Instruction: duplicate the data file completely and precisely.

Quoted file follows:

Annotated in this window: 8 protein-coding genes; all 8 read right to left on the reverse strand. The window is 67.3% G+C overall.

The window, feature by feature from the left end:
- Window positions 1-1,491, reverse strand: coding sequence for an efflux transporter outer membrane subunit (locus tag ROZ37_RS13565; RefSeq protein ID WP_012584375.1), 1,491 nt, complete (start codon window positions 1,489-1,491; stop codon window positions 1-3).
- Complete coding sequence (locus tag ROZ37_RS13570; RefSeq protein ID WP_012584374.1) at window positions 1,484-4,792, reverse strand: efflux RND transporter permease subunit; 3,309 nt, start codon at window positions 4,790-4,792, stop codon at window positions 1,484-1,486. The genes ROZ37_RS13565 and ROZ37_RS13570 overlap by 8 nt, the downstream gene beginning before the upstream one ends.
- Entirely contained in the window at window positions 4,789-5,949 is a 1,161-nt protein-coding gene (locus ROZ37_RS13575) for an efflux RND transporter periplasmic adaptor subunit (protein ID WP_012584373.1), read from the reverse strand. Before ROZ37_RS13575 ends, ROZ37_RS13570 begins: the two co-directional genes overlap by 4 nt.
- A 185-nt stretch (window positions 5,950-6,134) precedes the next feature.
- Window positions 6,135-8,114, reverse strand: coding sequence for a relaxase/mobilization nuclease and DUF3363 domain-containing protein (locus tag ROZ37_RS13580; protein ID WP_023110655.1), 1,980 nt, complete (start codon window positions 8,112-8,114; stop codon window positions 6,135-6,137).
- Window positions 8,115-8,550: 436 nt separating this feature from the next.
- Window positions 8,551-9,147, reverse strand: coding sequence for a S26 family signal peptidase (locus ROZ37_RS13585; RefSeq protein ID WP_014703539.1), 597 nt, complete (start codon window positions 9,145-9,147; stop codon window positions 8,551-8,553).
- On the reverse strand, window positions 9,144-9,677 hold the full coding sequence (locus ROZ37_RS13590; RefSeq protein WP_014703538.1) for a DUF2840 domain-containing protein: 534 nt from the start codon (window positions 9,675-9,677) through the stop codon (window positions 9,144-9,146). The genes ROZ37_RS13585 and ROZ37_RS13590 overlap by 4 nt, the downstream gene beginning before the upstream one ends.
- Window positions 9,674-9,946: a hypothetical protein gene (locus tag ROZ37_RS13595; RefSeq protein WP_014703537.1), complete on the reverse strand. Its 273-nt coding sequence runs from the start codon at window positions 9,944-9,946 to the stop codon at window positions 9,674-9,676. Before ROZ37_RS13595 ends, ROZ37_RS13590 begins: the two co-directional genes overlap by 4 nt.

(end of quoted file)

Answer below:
Annotated in this window: 8 protein-coding genes; all 8 read right to left on the reverse strand. The window is 67.3% G+C overall.

The window, feature by feature from the left end:
- Window positions 1-1,491, reverse strand: coding sequence for an efflux transporter outer membrane subunit (locus tag ROZ37_RS13565; RefSeq protein ID WP_012584375.1), 1,491 nt, complete (start codon window positions 1,489-1,491; stop codon window positions 1-3).
- Complete coding sequence (locus tag ROZ37_RS13570; RefSeq protein ID WP_012584374.1) at window positions 1,484-4,792, reverse strand: efflux RND transporter permease subunit; 3,309 nt, start codon at window positions 4,790-4,792, stop codon at window positions 1,484-1,486. The genes ROZ37_RS13565 and ROZ37_RS13570 overlap by 8 nt, the downstream gene beginning before the upstream one ends.
- Entirely contained in the window at window positions 4,789-5,949 is a 1,161-nt protein-coding gene (locus ROZ37_RS13575) for an efflux RND transporter periplasmic adaptor subunit (protein ID WP_012584373.1), read from the reverse strand. Before ROZ37_RS13575 ends, ROZ37_RS13570 begins: the two co-directional genes overlap by 4 nt.
- A 185-nt stretch (window positions 5,950-6,134) precedes the next feature.
- Window positions 6,135-8,114, reverse strand: coding sequence for a relaxase/mobilization nuclease and DUF3363 domain-containing protein (locus tag ROZ37_RS13580; protein ID WP_023110655.1), 1,980 nt, complete (start codon window positions 8,112-8,114; stop codon window positions 6,135-6,137).
- Window positions 8,115-8,550: 436 nt separating this feature from the next.
- Window positions 8,551-9,147, reverse strand: coding sequence for a S26 family signal peptidase (locus ROZ37_RS13585; RefSeq protein ID WP_014703539.1), 597 nt, complete (start codon window positions 9,145-9,147; stop codon window positions 8,551-8,553).
- On the reverse strand, window positions 9,144-9,677 hold the full coding sequence (locus ROZ37_RS13590; RefSeq protein WP_014703538.1) for a DUF2840 domain-containing protein: 534 nt from the start codon (window positions 9,675-9,677) through the stop codon (window positions 9,144-9,146). The genes ROZ37_RS13585 and ROZ37_RS13590 overlap by 4 nt, the downstream gene beginning before the upstream one ends.
- Window positions 9,674-9,946: a hypothetical protein gene (locus tag ROZ37_RS13595; RefSeq protein WP_014703537.1), complete on the reverse strand. Its 273-nt coding sequence runs from the start codon at window positions 9,944-9,946 to the stop codon at window positions 9,674-9,676. Before ROZ37_RS13595 ends, ROZ37_RS13590 begins: the two co-directional genes overlap by 4 nt.